shake-128 in 32-bits platform

I am implementing shake in 32-bits microcontroller, so I would like to use bit interleaving. I checked the code in: https://github.com/floodyberry/supercop/blob/master/crypto_hash/keccak/simple32bi/Keccak-simple32BI.c but I do not understand how is the bit interleaving transformation done in this code. Could anyone give an insight for understanding this.

Also, I compare the results of the function KeccakF for previous link and the 64-bit implementation (https://github.com/floodyberry/supercop/blob/master/crypto_hash/keccak/simple/Keccak-simple.c) and the result is not the same. they are supposed to be same or aren't they?

Thank you

The bit interleaving code looks like this:

{
const UINT32 * pI = (const UINT32 *)in;
UINT32 * pS = state;
UINT32 t, x0, x1;
int i;
for (i = laneCount-1; i >= 0; --i)
{
x0 = *(pI++);
t = (x0 ^ (x0 >>  1)) & 0x22222222UL;  x0 = x0 ^ t ^ (t <<  1);
t = (x0 ^ (x0 >>  2)) & 0x0C0C0C0CUL;  x0 = x0 ^ t ^ (t <<  2);
t = (x0 ^ (x0 >>  4)) & 0x00F000F0UL;  x0 = x0 ^ t ^ (t <<  4);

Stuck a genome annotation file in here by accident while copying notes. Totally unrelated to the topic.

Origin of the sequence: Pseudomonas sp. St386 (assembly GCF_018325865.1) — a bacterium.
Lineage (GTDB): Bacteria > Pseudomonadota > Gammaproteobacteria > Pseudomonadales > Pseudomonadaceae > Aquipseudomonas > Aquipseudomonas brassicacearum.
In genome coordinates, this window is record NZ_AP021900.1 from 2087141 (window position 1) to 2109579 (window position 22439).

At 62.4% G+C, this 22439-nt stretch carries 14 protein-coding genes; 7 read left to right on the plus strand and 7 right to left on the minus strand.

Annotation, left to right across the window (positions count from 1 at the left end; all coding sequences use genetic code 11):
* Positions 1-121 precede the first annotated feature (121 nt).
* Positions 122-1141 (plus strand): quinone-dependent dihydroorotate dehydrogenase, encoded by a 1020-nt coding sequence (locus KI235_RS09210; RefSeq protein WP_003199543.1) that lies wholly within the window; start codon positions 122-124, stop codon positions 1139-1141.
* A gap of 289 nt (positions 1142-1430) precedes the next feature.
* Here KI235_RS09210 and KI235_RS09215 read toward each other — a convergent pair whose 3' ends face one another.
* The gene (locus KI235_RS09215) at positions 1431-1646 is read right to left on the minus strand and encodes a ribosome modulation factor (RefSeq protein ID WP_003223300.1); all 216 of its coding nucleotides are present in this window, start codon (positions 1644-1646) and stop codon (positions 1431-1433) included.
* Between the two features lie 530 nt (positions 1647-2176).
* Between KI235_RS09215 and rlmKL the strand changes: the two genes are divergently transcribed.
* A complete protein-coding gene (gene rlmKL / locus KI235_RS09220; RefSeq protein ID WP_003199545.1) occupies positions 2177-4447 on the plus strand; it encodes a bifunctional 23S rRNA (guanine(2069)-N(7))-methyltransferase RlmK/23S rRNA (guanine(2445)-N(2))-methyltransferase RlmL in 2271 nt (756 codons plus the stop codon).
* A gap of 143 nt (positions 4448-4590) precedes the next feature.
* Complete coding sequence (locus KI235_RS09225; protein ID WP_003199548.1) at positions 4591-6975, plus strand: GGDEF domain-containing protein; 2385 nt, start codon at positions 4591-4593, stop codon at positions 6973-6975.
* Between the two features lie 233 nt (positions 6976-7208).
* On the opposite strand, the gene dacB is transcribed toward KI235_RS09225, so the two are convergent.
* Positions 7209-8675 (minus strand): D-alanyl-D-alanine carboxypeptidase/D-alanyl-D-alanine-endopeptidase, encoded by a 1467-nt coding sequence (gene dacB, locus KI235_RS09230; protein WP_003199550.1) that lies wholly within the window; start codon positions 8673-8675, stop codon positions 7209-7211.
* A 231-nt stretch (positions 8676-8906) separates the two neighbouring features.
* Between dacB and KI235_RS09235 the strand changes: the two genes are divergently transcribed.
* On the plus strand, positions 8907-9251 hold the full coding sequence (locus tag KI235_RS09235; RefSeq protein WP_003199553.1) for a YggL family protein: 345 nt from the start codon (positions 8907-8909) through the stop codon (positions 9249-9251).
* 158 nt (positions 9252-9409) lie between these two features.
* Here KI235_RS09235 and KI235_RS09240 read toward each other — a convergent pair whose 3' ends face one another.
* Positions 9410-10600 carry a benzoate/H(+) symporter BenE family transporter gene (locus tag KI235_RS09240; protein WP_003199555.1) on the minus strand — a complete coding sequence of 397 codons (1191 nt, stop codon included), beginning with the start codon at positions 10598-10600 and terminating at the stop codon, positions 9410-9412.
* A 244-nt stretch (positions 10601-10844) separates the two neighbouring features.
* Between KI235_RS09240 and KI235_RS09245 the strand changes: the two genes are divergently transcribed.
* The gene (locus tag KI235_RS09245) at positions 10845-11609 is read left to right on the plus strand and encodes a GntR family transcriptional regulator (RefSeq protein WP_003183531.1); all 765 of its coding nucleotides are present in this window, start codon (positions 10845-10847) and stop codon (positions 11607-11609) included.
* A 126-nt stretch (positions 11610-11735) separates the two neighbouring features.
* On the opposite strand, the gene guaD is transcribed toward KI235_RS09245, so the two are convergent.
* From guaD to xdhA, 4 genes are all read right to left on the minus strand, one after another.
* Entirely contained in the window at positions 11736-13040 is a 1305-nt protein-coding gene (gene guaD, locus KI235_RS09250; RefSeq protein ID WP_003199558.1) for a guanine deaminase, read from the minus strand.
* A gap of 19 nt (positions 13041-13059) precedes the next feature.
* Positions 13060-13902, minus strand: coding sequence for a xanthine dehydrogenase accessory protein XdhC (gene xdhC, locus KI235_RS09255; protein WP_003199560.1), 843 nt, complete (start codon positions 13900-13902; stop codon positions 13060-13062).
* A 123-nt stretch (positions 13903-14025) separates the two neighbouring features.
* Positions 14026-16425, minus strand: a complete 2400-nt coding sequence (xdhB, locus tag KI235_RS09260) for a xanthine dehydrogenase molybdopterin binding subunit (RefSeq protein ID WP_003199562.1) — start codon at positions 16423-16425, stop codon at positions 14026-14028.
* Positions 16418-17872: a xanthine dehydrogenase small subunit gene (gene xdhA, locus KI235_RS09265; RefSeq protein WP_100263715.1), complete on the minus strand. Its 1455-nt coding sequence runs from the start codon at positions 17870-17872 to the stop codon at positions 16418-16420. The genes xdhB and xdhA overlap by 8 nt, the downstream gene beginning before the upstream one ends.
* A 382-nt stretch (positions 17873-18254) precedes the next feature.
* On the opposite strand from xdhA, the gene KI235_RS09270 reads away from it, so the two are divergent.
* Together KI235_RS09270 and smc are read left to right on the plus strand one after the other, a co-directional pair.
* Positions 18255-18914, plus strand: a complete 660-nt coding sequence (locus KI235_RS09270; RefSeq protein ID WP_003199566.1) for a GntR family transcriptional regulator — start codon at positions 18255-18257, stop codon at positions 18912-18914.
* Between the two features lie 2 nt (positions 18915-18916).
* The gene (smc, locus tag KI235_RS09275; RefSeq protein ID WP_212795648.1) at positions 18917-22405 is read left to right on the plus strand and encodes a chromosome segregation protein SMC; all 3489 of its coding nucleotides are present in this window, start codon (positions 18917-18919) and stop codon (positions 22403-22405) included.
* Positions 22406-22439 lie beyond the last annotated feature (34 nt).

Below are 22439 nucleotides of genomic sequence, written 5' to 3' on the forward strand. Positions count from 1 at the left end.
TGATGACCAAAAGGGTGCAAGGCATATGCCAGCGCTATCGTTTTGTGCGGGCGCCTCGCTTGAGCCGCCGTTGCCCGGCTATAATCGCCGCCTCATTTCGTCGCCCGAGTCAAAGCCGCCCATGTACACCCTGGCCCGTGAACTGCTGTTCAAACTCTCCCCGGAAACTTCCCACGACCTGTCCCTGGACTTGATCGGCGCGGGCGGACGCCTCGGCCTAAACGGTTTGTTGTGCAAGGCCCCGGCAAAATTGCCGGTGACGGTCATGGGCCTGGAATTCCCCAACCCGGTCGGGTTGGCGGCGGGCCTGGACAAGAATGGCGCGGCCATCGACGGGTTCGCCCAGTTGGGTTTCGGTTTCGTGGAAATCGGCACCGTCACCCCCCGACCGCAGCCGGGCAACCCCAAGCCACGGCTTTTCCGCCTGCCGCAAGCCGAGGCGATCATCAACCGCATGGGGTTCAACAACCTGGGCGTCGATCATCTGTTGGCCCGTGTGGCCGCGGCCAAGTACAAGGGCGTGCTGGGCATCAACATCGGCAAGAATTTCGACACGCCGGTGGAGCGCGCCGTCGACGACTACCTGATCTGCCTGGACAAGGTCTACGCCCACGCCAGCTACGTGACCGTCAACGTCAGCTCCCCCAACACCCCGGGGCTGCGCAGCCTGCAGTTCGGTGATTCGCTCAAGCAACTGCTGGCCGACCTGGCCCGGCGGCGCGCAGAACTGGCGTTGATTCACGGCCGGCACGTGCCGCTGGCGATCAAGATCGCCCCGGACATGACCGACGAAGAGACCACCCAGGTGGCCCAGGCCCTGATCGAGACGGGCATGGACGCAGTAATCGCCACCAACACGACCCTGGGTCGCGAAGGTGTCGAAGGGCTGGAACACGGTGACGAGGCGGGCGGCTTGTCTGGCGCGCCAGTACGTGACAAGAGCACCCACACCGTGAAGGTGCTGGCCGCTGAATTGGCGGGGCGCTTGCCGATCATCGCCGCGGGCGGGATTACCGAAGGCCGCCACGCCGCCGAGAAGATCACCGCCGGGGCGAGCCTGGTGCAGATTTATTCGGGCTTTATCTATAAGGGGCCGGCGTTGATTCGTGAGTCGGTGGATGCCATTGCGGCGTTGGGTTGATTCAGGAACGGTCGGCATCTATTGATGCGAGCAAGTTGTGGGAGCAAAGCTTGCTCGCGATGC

t = (x0 ^ (x0 >>  8)) & 0x0000FF00UL;  x0 = x0 ^ t ^ (t <<  8);
x1 = *(pI++);
t = (x1 ^ (x1 >>  1)) & 0x22222222UL;  x1 = x1 ^ t ^ (t <<  1);
t = (x1 ^ (x1 >>  2)) & 0x0C0C0C0CUL;  x1 = x1 ^ t ^ (t <<  2);
t = (x1 ^ (x1 >>  4)) & 0x00F000F0UL;  x1 = x1 ^ t ^ (t <<  4);
t = (x1 ^ (x1 >>  8)) & 0x0000FF00UL;  x1 = x1 ^ t ^ (t <<  8);
*(pS++) ^= (x0 & 0x0000FFFF) | (x1 << 16);
*(pS++) ^= (x0 >> 16) | (x1 & 0xFFFF0000);
}
}

There is also the matching deinterleave code in the extract function.

I also wrote a Keccak/SHA3 class using that code (or something similar) as a base. For whatever reason I did not like the way that looked, and ended up writing my own, which ended up being 1.45X faster (just the interleave, not the hash) when compiled compared to my implementation of this interleave code, so there are faster ways to do it.

I also found it is easier to interleave/deinterleave the entire state during dev/testing when you absorb or extract as you can view intermediate values of the state working variables and compare to a reference implementation.